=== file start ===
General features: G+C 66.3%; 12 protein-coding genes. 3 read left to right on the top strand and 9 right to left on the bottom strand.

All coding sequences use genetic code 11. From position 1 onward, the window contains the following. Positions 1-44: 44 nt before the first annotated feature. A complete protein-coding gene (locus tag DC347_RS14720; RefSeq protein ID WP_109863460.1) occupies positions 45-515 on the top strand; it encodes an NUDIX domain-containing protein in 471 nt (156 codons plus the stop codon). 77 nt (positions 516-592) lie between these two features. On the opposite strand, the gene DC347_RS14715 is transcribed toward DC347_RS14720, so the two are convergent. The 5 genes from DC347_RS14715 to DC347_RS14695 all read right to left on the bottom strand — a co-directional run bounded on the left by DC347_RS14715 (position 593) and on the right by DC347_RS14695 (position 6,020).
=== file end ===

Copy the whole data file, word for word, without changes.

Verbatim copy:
General features: G+C 66.3%; 12 protein-coding genes. 3 read left to right on the top strand and 9 right to left on the bottom strand.

All coding sequences use genetic code 11. From position 1 onward, the window contains the following. Positions 1-44: 44 nt before the first annotated feature. A complete protein-coding gene (locus tag DC347_RS14720; RefSeq protein ID WP_109863460.1) occupies positions 45-515 on the top strand; it encodes an NUDIX domain-containing protein in 471 nt (156 codons plus the stop codon). 77 nt (positions 516-592) lie between these two features. On the opposite strand, the gene DC347_RS14715 is transcribed toward DC347_RS14720, so the two are convergent. The 5 genes from DC347_RS14715 to DC347_RS14695 all read right to left on the bottom strand — a co-directional run bounded on the left by DC347_RS14715 (position 593) and on the right by DC347_RS14695 (position 6,020).